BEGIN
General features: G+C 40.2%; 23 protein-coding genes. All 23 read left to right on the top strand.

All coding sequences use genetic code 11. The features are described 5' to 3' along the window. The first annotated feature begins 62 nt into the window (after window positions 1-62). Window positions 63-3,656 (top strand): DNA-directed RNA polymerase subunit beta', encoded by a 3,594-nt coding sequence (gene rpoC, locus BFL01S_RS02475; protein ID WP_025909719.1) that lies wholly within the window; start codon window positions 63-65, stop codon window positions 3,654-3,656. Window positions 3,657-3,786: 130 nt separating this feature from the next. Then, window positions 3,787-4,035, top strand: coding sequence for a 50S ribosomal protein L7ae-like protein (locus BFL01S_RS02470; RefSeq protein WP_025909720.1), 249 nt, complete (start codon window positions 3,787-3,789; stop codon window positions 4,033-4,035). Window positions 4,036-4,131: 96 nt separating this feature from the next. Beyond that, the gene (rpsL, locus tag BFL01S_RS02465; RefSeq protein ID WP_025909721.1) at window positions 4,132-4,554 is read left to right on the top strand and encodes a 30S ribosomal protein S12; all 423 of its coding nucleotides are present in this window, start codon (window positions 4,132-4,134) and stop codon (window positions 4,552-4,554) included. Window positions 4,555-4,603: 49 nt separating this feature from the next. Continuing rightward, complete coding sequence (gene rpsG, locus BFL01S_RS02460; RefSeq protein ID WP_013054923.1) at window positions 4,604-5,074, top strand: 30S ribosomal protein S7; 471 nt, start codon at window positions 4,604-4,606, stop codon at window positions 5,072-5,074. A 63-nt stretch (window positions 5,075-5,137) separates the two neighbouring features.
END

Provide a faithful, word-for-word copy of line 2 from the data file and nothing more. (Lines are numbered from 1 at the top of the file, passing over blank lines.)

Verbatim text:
All coding sequences use genetic code 11. The features are described 5' to 3' along the window. The first annotated feature begins 62 nt into the window (after window positions 1-62). Window positions 63-3,656 (top strand): DNA-directed RNA polymerase subunit beta', encoded by a 3,594-nt coding sequence (gene rpoC, locus BFL01S_RS02475; protein ID WP_025909719.1) that lies wholly within the window; start codon window positions 63-65, stop codon window positions 3,654-3,656. Window positions 3,657-3,786: 130 nt separating this feature from the next. Then, window positions 3,787-4,035, top strand: coding sequence for a 50S ribosomal protein L7ae-like protein (locus BFL01S_RS02470; RefSeq protein WP_025909720.1), 249 nt, complete (start codon window positions 3,787-3,789; stop codon window positions 4,033-4,035). Window positions 4,036-4,131: 96 nt separating this feature from the next. Beyond that, the gene (rpsL, locus tag BFL01S_RS02465; RefSeq protein ID WP_025909721.1) at window positions 4,132-4,554 is read left to right on the top strand and encodes a 30S ribosomal protein S12; all 423 of its coding nucleotides are present in this window, start codon (window positions 4,132-4,134) and stop codon (window positions 4,552-4,554) included. Window positions 4,555-4,603: 49 nt separating this feature from the next. Continuing rightward, complete coding sequence (gene rpsG, locus BFL01S_RS02460; RefSeq protein ID WP_013054923.1) at window positions 4,604-5,074, top strand: 30S ribosomal protein S7; 471 nt, start codon at window positions 4,604-4,606, stop codon at window positions 5,072-5,074. A 63-nt stretch (window positions 5,075-5,137) separates the two neighbouring features.